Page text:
If we reap what we sow, is it time to rethink the basic:applied research debate?

Dr Felicity Kelliher

Posted: 8 November, 2017

Dr Felicity Kelliher is a member of the Board of the Irish Research Council and a Senior Lecturer in Management and co-chair of the RIKON research group at Waterford Institute of Technology.

Applied research seeks to answer a question or solve a problem in the ‘real world’. In contrast, basic research is often fueled by curiosity that fills in the knowledge we don’t have; it seeks insights that aren’t always directly applicable or immediately useful, and there may not be an obvious commercial value to the discoveries that result. There has been an ongoing and often competitive debate about the divide between these two forms of research, an approach that may ultimately stifle discovery. George Smoot distills this point, ‘If we only did applied research, we would still be making better spears’.

Rather than seeing these two forms of research as separate entities, it may be helpful to see them as a cyclical process as each feeds off the other. Taking this view, basic research lays down the foundation for the applied science that follows and applied research can often trigger the curiosity that propels a new idea. It is this curiosity that created many of the household items that we take for granted today; the value of saccharin as an artificial sweetener was discovered because a scientist did not fully clean his hands before eating.

Using the analogy of growing crops, consider the ebbs and flow of the sow and reap cycle. If basic research is the seed, then the applied researcher is the farmer who nurtures the crop. None of us expect crops to occur without having the seeds and planting them. We know it takes time for the crop to grow. We also accept that not all seeds germinate and that some crops fail. Unexpected outside forces such as weather, disease or blight are also a risk and the farmer’s experience can alleviate these challenges. This knowledge can then be fed back to the seed producer. Finally, while a plant can produce ‘new’ seeds, these too may vary showing natural evolution based on the environment in which they are grown.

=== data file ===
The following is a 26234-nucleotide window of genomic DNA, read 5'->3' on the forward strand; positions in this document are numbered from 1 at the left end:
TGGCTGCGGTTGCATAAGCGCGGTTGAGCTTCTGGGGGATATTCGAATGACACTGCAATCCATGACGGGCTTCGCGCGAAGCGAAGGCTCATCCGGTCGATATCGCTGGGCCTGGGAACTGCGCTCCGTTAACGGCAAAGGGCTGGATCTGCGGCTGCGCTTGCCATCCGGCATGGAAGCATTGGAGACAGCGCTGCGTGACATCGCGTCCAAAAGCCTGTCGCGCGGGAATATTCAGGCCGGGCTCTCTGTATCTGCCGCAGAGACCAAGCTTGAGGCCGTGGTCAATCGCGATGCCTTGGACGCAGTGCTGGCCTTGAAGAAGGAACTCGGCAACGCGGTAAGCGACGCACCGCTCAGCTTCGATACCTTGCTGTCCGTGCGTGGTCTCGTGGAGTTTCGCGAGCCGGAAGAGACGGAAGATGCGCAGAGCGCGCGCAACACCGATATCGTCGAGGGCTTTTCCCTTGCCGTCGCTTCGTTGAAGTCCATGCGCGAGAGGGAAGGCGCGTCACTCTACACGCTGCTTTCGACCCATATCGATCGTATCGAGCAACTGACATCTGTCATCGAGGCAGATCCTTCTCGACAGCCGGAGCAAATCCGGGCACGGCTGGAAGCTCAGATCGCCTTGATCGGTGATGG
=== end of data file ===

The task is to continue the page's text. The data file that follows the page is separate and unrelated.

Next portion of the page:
The same principles apply to research. The ‘seeds’ that come from basic research are the catalyst for future applied crops. Basic research may not survive based on unforeseen application challenges, while some insights may evolve in unexpected ways. Kellogg’s Corn Flakes was discovered in this way. Thus, applied research requires knowledge of the world in which these seeds are planted to successfully reap the crop. The temptation may be to stick with what we know to avoid the cost of sowing new basic research, particularly if there are penalties for failure. Over time, the land itself is stripped of its knowledge nutrients as new insights diminish and research dulls in the applied field. Even when the seeds reproduce, crops may no longer grow as anticipated and consumers may not want the output. Eventually nothing will grow there at all.

Expecting immediate return on research investment can stunt the cyclical flow of discovery and application. As applied researchers, if we continue to pull from past insights without creating the impetus for discovery, we won’t have the insights to sow future progress. Without an evolution of insight Ireland’s potential for sustained impact is reduced, particularly as other nations continue to balance and nurture the two fields of research. However, there is an alternative to this basic: applied research debate. When calculating impact, science should be viewed as a cycle that moves from discovery to application and back again bringing with it insights from the field. If we work together, discovery will lead to tangible returns, with a little patience to give the impact time to grow.